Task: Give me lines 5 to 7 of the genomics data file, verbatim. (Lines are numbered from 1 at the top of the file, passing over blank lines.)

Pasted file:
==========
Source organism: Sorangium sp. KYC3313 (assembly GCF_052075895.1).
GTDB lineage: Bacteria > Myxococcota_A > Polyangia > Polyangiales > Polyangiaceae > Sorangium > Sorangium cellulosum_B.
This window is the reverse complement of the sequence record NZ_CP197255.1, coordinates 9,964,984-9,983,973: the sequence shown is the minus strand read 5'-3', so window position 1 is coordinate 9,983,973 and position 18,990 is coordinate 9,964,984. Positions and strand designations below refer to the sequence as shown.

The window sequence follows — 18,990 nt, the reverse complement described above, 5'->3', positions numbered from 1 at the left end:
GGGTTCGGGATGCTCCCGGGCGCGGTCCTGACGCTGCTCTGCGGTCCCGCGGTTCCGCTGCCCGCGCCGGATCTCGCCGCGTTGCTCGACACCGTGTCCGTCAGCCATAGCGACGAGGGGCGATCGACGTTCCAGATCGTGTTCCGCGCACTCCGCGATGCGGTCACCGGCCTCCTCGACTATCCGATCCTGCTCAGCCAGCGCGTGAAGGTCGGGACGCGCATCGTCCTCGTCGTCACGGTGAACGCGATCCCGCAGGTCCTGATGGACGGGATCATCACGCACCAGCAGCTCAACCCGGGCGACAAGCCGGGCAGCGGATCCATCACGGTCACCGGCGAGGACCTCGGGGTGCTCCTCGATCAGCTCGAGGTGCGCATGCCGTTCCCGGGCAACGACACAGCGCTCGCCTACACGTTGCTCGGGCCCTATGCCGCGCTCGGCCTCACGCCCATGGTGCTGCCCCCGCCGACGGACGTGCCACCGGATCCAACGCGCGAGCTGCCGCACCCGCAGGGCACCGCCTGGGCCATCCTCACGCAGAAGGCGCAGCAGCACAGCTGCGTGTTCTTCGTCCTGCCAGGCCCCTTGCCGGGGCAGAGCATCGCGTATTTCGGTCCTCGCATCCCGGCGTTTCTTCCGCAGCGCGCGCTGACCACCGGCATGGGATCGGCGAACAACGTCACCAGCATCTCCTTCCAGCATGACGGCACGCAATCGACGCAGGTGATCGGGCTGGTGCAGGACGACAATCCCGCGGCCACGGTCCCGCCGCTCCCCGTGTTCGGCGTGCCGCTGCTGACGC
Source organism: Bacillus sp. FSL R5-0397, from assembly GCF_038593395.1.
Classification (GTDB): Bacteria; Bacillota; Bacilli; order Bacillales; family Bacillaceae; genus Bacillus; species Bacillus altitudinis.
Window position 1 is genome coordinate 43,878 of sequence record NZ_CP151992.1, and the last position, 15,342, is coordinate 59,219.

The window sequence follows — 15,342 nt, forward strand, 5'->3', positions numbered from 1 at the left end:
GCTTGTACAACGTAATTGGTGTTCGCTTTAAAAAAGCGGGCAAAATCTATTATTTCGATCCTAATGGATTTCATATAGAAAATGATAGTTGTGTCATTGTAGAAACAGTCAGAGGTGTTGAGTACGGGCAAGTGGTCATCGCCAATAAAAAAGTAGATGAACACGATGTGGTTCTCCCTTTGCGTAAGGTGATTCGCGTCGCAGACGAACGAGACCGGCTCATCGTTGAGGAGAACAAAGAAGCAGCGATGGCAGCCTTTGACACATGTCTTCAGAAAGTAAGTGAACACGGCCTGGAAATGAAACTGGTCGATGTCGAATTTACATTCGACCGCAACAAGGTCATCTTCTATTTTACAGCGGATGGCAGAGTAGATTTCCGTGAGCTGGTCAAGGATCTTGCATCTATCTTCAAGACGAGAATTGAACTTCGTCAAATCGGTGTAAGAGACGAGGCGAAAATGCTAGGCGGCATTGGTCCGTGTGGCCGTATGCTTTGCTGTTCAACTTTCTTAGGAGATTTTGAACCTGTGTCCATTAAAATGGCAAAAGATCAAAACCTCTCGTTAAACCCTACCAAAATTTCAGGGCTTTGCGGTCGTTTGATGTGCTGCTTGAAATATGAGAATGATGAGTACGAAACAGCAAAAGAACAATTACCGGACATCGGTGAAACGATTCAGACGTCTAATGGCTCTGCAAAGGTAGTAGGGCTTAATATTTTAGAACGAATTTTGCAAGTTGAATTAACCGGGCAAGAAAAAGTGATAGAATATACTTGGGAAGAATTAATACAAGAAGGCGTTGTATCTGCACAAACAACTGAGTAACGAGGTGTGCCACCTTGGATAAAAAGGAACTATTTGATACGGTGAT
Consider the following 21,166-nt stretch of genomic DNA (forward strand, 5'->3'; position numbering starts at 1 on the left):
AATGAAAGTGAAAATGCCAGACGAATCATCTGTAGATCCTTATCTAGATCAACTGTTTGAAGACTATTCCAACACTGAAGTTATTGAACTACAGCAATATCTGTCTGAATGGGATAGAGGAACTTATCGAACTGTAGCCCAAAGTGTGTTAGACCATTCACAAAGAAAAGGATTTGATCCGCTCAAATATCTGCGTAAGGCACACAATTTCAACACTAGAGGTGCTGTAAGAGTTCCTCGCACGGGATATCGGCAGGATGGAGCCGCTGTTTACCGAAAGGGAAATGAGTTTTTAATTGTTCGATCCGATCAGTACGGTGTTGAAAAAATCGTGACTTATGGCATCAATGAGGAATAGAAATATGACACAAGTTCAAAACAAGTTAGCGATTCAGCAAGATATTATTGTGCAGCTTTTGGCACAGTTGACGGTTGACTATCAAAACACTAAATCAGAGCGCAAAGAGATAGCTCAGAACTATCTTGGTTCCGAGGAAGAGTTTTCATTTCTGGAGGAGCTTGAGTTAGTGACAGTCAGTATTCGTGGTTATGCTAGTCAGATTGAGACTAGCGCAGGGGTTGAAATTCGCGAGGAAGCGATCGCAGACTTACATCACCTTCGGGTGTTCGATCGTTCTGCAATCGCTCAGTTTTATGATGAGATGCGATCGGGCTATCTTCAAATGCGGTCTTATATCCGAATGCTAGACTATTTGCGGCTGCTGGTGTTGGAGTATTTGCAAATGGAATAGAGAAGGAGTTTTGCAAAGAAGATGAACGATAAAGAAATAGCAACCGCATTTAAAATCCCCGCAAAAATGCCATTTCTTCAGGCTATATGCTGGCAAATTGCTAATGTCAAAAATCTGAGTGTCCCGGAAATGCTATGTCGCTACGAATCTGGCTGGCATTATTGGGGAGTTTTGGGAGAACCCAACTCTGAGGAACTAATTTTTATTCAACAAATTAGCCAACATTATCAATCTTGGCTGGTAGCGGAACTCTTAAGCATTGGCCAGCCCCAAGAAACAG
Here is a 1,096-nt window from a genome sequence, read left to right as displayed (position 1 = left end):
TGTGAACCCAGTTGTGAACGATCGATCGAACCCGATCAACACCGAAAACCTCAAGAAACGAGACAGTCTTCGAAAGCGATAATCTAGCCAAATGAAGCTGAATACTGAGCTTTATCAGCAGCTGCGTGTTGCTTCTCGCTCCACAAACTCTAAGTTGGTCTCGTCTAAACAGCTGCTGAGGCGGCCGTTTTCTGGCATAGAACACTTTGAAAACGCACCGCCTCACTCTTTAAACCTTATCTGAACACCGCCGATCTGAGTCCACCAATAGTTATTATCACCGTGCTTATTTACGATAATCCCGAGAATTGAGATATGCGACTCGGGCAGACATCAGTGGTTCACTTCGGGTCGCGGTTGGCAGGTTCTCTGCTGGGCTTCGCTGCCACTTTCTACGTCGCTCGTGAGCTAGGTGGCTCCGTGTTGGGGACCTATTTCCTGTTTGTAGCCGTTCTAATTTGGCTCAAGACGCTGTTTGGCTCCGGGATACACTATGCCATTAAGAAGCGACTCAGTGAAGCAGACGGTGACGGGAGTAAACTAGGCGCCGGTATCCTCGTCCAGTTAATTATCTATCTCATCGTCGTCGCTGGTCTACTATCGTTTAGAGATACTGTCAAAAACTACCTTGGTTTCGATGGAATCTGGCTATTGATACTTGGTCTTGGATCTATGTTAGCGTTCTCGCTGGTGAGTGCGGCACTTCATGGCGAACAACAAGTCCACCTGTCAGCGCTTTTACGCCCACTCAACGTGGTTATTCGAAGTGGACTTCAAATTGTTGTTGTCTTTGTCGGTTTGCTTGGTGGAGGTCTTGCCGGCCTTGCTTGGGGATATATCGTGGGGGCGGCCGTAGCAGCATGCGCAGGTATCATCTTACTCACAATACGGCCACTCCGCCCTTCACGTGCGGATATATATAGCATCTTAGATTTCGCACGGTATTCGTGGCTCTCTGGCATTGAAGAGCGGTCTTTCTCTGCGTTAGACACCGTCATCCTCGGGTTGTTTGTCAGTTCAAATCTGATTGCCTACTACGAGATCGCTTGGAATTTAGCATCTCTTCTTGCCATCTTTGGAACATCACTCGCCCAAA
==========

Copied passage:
GGGTTCGGGATGCTCCCGGGCGCGGTCCTGACGCTGCTCTGCGGTCCCGCGGTTCCGCTGCCCGCGCCGGATCTCGCCGCGTTGCTCGACACCGTGTCCGTCAGCCATAGCGACGAGGGGCGATCGACGTTCCAGATCGTGTTCCGCGCACTCCGCGATGCGGTCACCGGCCTCCTCGACTATCCGATCCTGCTCAGCCAGCGCGTGAAGGTCGGGACGCGCATCGTCCTCGTCGTCACGGTGAACGCGATCCCGCAGGTCCTGATGGACGGGATCATCACGCACCAGCAGCTCAACCCGGGCGACAAGCCGGGCAGCGGATCCATCACGGTCACCGGCGAGGACCTCGGGGTGCTCCTCGATCAGCTCGAGGTGCGCATGCCGTTCCCGGGCAACGACACAGCGCTCGCCTACACGTTGCTCGGGCCCTATGCCGCGCTCGGCCTCACGCCCATGGTGCTGCCCCCGCCGACGGACGTGCCACCGGATCCAACGCGCGAGCTGCCGCACCCGCAGGGCACCGCCTGGGCCATCCTCACGCAGAAGGCGCAGCAGCACAGCTGCGTGTTCTTCGTCCTGCCAGGCCCCTTGCCGGGGCAGAGCATCGCGTATTTCGGTCCTCGCATCCCGGCGTTTCTTCCGCAGCGCGCGCTGACCACCGGCATGGGATCGGCGAACAACGTCACCAGCATCTCCTTCCAGCATGACGGCACGCAATCGACGCAGGTGATCGGGCTGGTGCAGGACGACAATCCCGCGGCCACGGTCCCGCCGCTCCCCGTGTTCGGCGTGCCGCTGCTGACGC
Source organism: Bacillus sp. FSL R5-0397, from assembly GCF_038593395.1.
Classification (GTDB): Bacteria; Bacillota; Bacilli; order Bacillales; family Bacillaceae; genus Bacillus; species Bacillus altitudinis.